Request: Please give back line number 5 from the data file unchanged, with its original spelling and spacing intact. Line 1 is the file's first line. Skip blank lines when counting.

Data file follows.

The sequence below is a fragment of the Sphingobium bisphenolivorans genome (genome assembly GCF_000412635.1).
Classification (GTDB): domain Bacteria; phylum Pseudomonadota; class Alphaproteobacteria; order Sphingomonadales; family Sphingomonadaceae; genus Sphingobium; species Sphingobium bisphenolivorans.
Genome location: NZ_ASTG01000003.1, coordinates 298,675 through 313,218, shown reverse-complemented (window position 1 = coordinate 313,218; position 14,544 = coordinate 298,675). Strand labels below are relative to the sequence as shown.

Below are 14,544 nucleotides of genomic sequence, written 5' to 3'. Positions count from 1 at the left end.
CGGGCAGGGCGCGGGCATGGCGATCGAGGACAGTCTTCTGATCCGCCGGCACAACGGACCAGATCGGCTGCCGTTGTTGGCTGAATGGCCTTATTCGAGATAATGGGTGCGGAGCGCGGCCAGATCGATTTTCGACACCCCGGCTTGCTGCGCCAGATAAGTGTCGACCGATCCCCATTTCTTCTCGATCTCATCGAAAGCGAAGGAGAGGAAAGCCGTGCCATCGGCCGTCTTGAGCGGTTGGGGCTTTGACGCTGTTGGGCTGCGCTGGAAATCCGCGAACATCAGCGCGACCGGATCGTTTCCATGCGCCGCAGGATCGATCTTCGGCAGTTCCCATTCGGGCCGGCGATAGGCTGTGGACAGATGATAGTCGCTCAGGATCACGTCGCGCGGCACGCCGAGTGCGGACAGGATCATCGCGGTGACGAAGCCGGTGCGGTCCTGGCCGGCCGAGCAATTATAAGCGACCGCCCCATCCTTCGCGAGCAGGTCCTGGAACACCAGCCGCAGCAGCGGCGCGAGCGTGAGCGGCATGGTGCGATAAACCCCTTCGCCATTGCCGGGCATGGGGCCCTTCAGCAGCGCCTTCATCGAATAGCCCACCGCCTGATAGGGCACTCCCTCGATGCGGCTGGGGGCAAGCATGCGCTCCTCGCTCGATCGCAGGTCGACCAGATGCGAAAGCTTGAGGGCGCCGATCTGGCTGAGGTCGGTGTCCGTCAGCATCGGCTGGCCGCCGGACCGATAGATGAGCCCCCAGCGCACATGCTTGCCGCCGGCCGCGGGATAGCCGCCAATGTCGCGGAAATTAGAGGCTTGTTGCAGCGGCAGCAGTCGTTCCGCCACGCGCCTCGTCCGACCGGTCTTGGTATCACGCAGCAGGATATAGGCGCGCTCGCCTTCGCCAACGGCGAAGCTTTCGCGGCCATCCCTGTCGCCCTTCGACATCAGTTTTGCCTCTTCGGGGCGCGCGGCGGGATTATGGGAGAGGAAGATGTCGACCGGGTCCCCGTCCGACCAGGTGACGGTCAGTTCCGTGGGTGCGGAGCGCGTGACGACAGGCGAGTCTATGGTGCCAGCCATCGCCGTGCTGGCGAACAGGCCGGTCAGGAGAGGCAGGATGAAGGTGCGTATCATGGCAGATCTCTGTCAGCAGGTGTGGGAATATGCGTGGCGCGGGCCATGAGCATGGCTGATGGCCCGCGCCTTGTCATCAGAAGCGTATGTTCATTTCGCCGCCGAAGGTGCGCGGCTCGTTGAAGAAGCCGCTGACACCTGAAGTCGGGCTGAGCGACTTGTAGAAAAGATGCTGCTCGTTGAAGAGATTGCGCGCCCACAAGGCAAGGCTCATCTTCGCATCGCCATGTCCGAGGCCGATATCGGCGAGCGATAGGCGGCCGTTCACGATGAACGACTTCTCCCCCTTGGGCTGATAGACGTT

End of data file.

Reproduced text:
CGGGCAGGGCGCGGGCATGGCGATCGAGGACAGTCTTCTGATCCGCCGGCACAACGGACCAGATCGGCTGCCGTTGTTGGCTGAATGGCCTTATTCGAGATAATGGGTGCGGAGCGCGGCCAGATCGATTTTCGACACCCCGGCTTGCTGCGCCAGATAAGTGTCGACCGATCCCCATTTCTTCTCGATCTCATCGAAAGCGAAGGAGAGGAAAGCCGTGCCATCGGCCGTCTTGAGCGGTTGGGGCTTTGACGCTGTTGGGCTGCGCTGGAAATCCGCGAACATCAGCGCGACCGGATCGTTTCCATGCGCCGCAGGATCGATCTTCGGCAGTTCCCATTCGGGCCGGCGATAGGCTGTGGACAGATGATAGTCGCTCAGGATCACGTCGCGCGGCACGCCGAGTGCGGACAGGATCATCGCGGTGACGAAGCCGGTGCGGTCCTGGCCGGCCGAGCAATTATAAGCGACCGCCCCATCCTTCGCGAGCAGGTCCTGGAACACCAGCCGCAGCAGCGGCGCGAGCGTGAGCGGCATGGTGCGATAAACCCCTTCGCCATTGCCGGGCATGGGGCCCTTCAGCAGCGCCTTCATCGAATAGCCCACCGCCTGATAGGGCACTCCCTCGATGCGGCTGGGGGCAAGCATGCGCTCCTCGCTCGATCGCAGGTCGACCAGATGCGAAAGCTTGAGGGCGCCGATCTGGCTGAGGTCGGTGTCCGTCAGCATCGGCTGGCCGCCGGACCGATAGATGAGCCCCCAGCGCACATGCTTGCCGCCGGCCGCGGGATAGCCGCCAATGTCGCGGAAATTAGAGGCTTGTTGCAGCGGCAGCAGTCGTTCCGCCACGCGCCTCGTCCGACCGGTCTTGGTATCACGCAGCAGGATATAGGCGCGCTCGCCTTCGCCAACGGCGAAGCTTTCGCGGCCATCCCTGTCGCCCTTCGACATCAGTTTTGCCTCTTCGGGGCGCGCGGCGGGATTATGGGAGAGGAAGATGTCGACCGGGTCCCCGTCCGACCAGGTGACGGTCAGTTCCGTGGGTGCGGAGCGCGTGACGACAGGCGAGTCTATGGTGCCAGCCATCGCCGTGCTGGCGAACAGGCCGGTCAGGAGAGGCAGGATGAAGGTGCGTATCATGGCAGATCTCTGTCAGCAGGTGTGGGAATATGCGTGGCGCGGGCCATGAGCATGGCTGATGGCCCGCGCCTTGTCATCAGAAGCGTATGTTCATTTCGCCGCCGAAGGTGCGCGGCTCGTTGAAGAAGCCGCTGACACCTGAAGTCGGGCTGAGCGACTTGTAGAAAAGATGCTGCTCGTTGAAGAGATTGCGCGCCCACAAGGCAAGGCTCATCTTCGCATCGCCATGTCCGAGGCCGATATCGGCGAGCGATAGGCGGCCGTTCACGATGAACGACTTCTCCCCCTTGGGCTGATAGACGTT